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nimbus (in art)

nimbus (nĬm´bəs), in art, the luminous disk or circle or other indication of light around the head of a sacred personage. It was used in Buddhist and other Asian art and by the early Greeks and Romans to designate gods and heroes and appeared in Christian art in the 5th cent. Although usually a circle or disk, the nimbus has various forms—triangular for God the Father; a circle with a cross for Jesus; a square for a living person; a disk or circle for a saint, with sometimes a band of small stars for the Virgin Mary. In stained glass Jesus and the Virgin were often represented surrounded by an ovoid light called a vesica piscis [Lat.,=fish bladder] (see iconography). The square form was symbolic of the material world; the circle symbolized spiritual perfection and eternal blessedness; and the triangle represented eternity and the Trinity. The nimbus is usually of gold and may have a clearly defined outline or the light may be diffused, radiating from the head in lines that melt into the picture. The term aureole may denote a crown or radiance around the head or it may be an oval used as a background for the whole body. When nimbus and aureole are combined for one figure, the illumination is called a glory. An almond-shaped glory is a mandorla. Halo is a nontechnical term to denote either a disk behind the head or a circle surrounding it.

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nimbus

nim·bus / ˈnimbəs/ • n. (pl. -bi / -ˌbī/ or -bus·es ) 1. a luminous cloud or a halo surrounding a supernatural being or a saint. ∎  a light, aura, color, etc., that surrounds someone or something. 2. a large gray rain cloud: [as adj.] nimbus clouds. ORIGIN: early 17th cent.: from Latin, literally ‘cloud, aureole.’

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nimbus (in meteorology)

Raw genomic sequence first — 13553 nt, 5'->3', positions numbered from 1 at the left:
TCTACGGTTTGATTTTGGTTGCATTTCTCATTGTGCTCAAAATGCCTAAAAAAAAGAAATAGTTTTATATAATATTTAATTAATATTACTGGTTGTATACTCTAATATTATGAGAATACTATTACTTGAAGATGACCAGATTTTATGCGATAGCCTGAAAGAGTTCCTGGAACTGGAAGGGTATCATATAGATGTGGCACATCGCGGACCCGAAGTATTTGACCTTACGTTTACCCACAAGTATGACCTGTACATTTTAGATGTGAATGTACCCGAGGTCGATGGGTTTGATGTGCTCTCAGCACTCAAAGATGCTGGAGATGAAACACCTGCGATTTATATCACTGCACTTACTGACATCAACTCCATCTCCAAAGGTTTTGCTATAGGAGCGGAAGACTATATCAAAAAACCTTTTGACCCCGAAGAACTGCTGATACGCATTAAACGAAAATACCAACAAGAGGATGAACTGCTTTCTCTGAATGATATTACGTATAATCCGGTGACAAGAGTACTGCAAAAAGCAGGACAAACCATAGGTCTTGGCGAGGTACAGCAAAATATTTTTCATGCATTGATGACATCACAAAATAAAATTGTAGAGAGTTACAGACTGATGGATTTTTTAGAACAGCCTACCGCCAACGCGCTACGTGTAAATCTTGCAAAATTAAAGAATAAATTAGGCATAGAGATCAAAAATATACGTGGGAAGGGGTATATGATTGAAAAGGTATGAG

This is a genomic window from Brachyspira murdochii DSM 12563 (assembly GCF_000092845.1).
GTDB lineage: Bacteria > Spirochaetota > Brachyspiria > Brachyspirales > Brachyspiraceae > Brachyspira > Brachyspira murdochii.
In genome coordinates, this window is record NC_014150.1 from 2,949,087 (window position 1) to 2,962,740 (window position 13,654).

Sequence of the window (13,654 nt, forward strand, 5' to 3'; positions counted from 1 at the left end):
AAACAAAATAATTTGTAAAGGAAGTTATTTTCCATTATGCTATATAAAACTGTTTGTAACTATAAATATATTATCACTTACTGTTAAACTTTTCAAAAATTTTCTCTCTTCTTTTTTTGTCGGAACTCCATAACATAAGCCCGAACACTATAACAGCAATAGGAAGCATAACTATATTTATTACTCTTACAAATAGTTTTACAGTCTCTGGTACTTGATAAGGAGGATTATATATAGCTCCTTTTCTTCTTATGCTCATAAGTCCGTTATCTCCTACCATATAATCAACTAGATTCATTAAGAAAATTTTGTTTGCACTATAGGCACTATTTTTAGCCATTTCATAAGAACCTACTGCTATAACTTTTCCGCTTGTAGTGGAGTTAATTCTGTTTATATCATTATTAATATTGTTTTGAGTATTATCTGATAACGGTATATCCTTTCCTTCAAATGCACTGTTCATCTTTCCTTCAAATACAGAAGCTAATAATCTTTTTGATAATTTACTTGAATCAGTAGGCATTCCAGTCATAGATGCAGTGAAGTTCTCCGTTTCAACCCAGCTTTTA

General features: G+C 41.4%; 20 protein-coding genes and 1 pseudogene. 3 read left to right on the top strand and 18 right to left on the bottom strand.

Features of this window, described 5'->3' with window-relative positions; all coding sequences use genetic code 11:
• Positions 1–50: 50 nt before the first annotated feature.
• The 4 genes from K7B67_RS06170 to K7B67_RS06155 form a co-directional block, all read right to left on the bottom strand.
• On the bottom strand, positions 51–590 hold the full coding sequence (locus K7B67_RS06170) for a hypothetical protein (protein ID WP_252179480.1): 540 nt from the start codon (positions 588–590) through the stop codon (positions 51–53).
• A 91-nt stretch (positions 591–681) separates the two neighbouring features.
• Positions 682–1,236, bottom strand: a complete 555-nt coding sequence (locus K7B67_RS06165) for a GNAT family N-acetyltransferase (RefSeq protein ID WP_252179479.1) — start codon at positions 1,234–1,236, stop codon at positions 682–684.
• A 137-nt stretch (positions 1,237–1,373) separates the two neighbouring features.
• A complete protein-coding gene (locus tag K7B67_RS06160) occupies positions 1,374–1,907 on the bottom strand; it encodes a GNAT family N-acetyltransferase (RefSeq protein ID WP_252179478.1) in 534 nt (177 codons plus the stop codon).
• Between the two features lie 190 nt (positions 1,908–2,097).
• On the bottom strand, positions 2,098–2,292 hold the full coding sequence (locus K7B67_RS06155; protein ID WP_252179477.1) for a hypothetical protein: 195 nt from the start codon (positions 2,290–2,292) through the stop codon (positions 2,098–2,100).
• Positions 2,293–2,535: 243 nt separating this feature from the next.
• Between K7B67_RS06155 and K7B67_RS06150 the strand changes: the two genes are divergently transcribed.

nimbus, in meteorology, low, dark, formless cloud covering the entire sky, from which rain or snow is steadily falling. The term is usually applied to any cloud from which rain descends. Modifications are cumulonimbus, fractonimbus (ragged, broken nimbus), and nimbostratus.

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nimbus

nimbus a luminous cloud or a halo surrounding a supernatural being or a saint. Recorded from the early 17th century, the word is Latin, and means literally ‘cloud, aureole’.

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nimbus

nimbus cloud-like splendour investing a god XVII; halo XVIII; rain-cloud XIX. — L. nimbus rain, cloud, aureole.

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nimbus

nimbus. See aureole.

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nimbus

nimbusAnanias, bias, Darius, dryas, Elias, eyas, Gaius, hamadryas, Lias, Mathias, pious, Tobias •joyous • Shavuoth • tempestuous •spirituous • tortuous • sumptuous •voluptuous • virtuous • mellifluous •superfluous • congruous • vacuous •fatuous • anfractuous • arduous •ingenuous, strenuous, tenuous •flexuous • sensuous • impetuous •contemptuous • incestuous •assiduous, deciduous •ambiguous, contiguous, exiguous •inconspicuous, perspicuous •promiscuous •continuous, sinuous •nocuous • fructuous • tumultuous •unctuous •Abbas, shabbos •choriambus, iambus •Arbus •Phoebus, rebus •gibbous •cumulonimbus, nimbus •omnibus • ceteris paribus • Erebus •rhombus • incubus • succubus •bulbous • Columbus • syllabus •colobus • Barnabas • righteous •rumbustious

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